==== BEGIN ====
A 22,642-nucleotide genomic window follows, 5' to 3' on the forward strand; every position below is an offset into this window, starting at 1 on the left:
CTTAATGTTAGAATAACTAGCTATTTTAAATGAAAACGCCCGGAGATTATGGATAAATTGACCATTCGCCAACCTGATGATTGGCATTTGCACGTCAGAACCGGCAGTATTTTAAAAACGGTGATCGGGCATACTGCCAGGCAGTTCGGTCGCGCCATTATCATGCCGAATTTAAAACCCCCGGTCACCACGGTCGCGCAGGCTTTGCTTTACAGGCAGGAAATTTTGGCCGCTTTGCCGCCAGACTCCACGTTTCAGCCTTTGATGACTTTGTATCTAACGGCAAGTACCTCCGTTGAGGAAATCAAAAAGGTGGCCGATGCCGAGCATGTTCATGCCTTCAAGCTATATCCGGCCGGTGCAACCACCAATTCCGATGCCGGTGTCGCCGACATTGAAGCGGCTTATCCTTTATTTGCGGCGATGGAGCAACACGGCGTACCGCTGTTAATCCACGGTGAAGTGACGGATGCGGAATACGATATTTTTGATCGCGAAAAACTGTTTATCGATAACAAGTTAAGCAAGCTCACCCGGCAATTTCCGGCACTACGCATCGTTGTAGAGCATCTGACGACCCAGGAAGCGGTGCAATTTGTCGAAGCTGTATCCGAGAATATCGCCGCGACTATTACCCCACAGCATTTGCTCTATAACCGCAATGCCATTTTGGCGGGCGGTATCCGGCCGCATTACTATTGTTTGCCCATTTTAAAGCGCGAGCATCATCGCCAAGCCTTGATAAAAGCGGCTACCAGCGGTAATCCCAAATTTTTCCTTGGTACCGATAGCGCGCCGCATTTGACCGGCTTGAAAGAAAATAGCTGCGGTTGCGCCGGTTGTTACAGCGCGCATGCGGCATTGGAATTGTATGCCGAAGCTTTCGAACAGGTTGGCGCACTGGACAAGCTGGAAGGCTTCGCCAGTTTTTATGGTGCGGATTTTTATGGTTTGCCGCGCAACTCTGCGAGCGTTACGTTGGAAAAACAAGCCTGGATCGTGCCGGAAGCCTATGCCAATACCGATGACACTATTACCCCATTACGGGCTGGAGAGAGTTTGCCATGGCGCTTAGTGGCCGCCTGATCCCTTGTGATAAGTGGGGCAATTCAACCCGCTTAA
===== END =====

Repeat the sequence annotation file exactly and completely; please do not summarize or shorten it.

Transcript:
A 22,642-nucleotide genomic window follows, 5' to 3' on the forward strand; every position below is an offset into this window, starting at 1 on the left:
CTTAATGTTAGAATAACTAGCTATTTTAAATGAAAACGCCCGGAGATTATGGATAAATTGACCATTCGCCAACCTGATGATTGGCATTTGCACGTCAGAACCGGCAGTATTTTAAAAACGGTGATCGGGCATACTGCCAGGCAGTTCGGTCGCGCCATTATCATGCCGAATTTAAAACCCCCGGTCACCACGGTCGCGCAGGCTTTGCTTTACAGGCAGGAAATTTTGGCCGCTTTGCCGCCAGACTCCACGTTTCAGCCTTTGATGACTTTGTATCTAACGGCAAGTACCTCCGTTGAGGAAATCAAAAAGGTGGCCGATGCCGAGCATGTTCATGCCTTCAAGCTATATCCGGCCGGTGCAACCACCAATTCCGATGCCGGTGTCGCCGACATTGAAGCGGCTTATCCTTTATTTGCGGCGATGGAGCAACACGGCGTACCGCTGTTAATCCACGGTGAAGTGACGGATGCGGAATACGATATTTTTGATCGCGAAAAACTGTTTATCGATAACAAGTTAAGCAAGCTCACCCGGCAATTTCCGGCACTACGCATCGTTGTAGAGCATCTGACGACCCAGGAAGCGGTGCAATTTGTCGAAGCTGTATCCGAGAATATCGCCGCGACTATTACCCCACAGCATTTGCTCTATAACCGCAATGCCATTTTGGCGGGCGGTATCCGGCCGCATTACTATTGTTTGCCCATTTTAAAGCGCGAGCATCATCGCCAAGCCTTGATAAAAGCGGCTACCAGCGGTAATCCCAAATTTTTCCTTGGTACCGATAGCGCGCCGCATTTGACCGGCTTGAAAGAAAATAGCTGCGGTTGCGCCGGTTGTTACAGCGCGCATGCGGCATTGGAATTGTATGCCGAAGCTTTCGAACAGGTTGGCGCACTGGACAAGCTGGAAGGCTTCGCCAGTTTTTATGGTGCGGATTTTTATGGTTTGCCGCGCAACTCTGCGAGCGTTACGTTGGAAAAACAAGCCTGGATCGTGCCGGAAGCCTATGCCAATACCGATGACACTATTACCCCATTACGGGCTGGAGAGAGTTTGCCATGGCGCTTAGTGGCCGCCTGATCCCTTGTGATAAGTGGGGCAATTCAACCCGCTTAA